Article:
The Invisible Pain that Became Visible to Me
I was 15 year old when I was diagnosed with Endometriosis. And after a period of misdiagnosis, I was finally able to receive the care I needed. That care included surgery, which was successful, and I was relieved. However, no one could prepare me for the invisible pain that I experienced and still experience during months where my birth control works against me. It can be very painful, but like I mentioned before, it is an invisible pain to the eye. And many women, like myself, experience this pain. Yet few understand that there can be relief outside of medication. This relief comes in the form of a pelvic health physical therapist. This is the reason why I want to dive into more knowledge about pelvic health, understand all aspects of it and specifically how it may assist this particular patient population. Not only for my own benefit but the benefit of my sisters who experience the same pain and others like us. My vision for the future in pelvic health is to bring awareness to this invisible pain to ensure young girls are screened appropriately and not written off as having a "bad case of the cramps” and to treat and care for all individuals who suffer with this condition. No longer will we as a collective dread the coming of our period, the beginning of our pain that makes us avoid quick movements to manage the affliction and only find relief through medication and/or being curled up in a ball. I want them to understand that I understand exactly what they are going through and I can assist them in not just learning to live with the pain, but thrive in the midst of it.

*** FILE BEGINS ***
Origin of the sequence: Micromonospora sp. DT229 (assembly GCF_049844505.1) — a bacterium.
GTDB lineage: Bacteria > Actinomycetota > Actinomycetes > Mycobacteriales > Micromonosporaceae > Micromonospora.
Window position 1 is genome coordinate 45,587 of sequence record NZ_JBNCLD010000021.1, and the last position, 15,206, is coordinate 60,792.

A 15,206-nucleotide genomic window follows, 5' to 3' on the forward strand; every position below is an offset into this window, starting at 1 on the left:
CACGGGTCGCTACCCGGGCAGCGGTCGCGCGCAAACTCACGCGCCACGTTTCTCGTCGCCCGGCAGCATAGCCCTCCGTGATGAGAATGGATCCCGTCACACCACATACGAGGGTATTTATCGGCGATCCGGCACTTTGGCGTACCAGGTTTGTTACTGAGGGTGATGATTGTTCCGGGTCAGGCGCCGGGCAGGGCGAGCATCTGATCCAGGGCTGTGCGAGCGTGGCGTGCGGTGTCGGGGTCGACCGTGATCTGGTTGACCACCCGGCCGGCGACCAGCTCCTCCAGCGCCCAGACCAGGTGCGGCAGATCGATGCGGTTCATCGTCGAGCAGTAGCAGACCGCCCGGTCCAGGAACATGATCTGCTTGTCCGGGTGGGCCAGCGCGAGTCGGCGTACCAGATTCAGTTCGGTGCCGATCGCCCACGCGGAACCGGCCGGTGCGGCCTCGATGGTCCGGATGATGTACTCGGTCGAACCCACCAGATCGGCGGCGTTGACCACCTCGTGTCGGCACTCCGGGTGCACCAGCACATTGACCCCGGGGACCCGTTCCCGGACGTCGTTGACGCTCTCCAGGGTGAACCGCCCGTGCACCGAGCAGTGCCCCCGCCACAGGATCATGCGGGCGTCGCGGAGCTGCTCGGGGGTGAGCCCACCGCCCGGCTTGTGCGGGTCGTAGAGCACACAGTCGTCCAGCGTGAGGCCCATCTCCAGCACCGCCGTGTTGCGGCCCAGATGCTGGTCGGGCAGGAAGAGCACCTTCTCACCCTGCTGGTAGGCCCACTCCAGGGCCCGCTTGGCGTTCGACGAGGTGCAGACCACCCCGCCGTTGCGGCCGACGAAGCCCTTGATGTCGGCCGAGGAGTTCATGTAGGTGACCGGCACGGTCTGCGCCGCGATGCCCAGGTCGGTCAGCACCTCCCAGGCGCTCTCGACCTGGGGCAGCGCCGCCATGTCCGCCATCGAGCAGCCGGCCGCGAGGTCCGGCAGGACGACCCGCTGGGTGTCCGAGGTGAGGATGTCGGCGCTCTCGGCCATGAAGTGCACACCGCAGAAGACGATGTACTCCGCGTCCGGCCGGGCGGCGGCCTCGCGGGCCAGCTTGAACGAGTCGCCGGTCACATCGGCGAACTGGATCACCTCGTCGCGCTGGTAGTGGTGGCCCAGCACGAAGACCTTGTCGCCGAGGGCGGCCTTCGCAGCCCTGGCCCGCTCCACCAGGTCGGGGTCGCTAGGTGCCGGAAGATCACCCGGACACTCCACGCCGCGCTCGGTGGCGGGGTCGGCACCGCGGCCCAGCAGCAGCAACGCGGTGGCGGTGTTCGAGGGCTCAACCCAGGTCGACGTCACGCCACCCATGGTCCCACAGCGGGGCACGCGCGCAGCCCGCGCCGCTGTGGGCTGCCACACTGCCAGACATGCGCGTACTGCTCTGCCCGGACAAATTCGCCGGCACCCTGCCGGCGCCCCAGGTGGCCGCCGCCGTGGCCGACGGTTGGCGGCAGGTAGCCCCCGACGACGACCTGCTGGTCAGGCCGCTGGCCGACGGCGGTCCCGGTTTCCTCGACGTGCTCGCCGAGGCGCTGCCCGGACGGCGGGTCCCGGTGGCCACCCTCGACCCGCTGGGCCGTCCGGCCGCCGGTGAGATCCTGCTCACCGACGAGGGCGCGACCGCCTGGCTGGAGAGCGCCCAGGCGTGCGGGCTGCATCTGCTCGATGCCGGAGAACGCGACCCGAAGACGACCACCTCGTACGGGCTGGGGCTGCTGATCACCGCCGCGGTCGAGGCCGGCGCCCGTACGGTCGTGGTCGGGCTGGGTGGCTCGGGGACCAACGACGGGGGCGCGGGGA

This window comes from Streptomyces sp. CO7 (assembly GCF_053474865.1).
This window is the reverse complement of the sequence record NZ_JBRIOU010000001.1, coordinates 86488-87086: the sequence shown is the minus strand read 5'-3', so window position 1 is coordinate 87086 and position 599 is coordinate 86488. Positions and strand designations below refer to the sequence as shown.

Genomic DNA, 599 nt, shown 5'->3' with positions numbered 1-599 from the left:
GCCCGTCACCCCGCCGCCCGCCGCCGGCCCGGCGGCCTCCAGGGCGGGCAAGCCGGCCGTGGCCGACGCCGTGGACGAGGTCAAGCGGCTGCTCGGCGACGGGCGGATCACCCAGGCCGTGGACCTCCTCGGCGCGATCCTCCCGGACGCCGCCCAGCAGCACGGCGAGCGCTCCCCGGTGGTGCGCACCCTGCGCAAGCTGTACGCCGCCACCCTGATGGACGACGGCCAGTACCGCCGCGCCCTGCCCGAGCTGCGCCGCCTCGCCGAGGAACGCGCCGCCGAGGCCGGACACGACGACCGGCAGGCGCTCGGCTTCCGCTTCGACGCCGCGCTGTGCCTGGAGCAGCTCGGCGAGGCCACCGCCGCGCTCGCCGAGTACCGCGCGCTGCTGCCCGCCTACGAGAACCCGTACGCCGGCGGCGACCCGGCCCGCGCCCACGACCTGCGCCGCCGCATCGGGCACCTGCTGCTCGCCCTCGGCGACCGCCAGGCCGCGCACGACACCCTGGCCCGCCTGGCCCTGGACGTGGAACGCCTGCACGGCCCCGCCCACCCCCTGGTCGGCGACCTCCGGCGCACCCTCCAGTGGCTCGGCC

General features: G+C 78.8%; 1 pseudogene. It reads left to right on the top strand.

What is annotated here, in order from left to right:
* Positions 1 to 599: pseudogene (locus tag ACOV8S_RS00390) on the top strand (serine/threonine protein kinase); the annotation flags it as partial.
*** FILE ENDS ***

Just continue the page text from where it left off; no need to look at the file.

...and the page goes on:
Author: Ese Ataga, SPT, 2023 NABPT + APTA Pelvic Health IDEA Scholarship Recipient
Author Bio: My name is Ese Ataga, I am currently a third-year student at Georgia State's DPT program. I am Nigerian American and grew up in Metropolitan Atlanta. My favorite hobby consists of doing anything outdoors when it is warm weather and when it's not, then being in a warm place while watching movies.